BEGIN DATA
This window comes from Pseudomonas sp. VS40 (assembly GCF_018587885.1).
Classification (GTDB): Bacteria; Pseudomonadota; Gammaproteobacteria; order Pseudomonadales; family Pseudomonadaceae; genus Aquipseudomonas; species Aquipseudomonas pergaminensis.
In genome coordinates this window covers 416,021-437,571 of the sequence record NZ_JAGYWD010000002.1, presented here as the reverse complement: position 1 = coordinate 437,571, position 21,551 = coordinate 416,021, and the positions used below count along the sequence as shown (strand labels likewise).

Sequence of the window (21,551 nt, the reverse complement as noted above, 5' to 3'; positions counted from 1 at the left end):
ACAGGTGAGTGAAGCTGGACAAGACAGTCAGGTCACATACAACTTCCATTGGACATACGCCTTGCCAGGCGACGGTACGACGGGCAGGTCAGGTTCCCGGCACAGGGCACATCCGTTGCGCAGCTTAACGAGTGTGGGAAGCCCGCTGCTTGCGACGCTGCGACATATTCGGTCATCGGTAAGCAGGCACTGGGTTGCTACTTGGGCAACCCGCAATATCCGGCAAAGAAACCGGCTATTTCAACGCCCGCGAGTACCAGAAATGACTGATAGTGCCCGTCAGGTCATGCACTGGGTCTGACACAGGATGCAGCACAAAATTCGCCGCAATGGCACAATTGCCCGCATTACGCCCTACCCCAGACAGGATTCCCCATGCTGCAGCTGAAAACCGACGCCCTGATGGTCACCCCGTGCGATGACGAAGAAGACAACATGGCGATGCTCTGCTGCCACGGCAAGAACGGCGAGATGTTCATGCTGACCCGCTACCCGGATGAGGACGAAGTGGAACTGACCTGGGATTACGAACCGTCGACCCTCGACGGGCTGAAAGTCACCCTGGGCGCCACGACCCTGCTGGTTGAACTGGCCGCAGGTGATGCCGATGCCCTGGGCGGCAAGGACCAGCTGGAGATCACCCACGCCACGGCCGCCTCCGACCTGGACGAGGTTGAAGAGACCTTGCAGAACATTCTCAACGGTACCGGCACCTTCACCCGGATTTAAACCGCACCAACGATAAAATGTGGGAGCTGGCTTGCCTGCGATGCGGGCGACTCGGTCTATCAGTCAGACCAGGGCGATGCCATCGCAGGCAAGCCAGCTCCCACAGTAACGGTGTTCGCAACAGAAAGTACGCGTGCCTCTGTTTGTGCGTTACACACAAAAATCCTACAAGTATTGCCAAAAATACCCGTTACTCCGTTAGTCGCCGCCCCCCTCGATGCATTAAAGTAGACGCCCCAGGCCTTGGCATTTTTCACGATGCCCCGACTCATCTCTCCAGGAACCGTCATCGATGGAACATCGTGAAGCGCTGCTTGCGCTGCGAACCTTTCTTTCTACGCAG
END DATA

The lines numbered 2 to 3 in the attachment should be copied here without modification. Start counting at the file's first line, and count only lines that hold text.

Classification (GTDB): Bacteria; Pseudomonadota; Gammaproteobacteria; order Pseudomonadales; family Pseudomonadaceae; genus Aquipseudomonas; species Aquipseudomonas pergaminensis.
In genome coordinates this window covers 416,021-437,571 of the sequence record NZ_JAGYWD010000002.1, presented here as the reverse complement: position 1 = coordinate 437,571, position 21,551 = coordinate 416,021, and the positions used below count along the sequence as shown (strand labels likewise).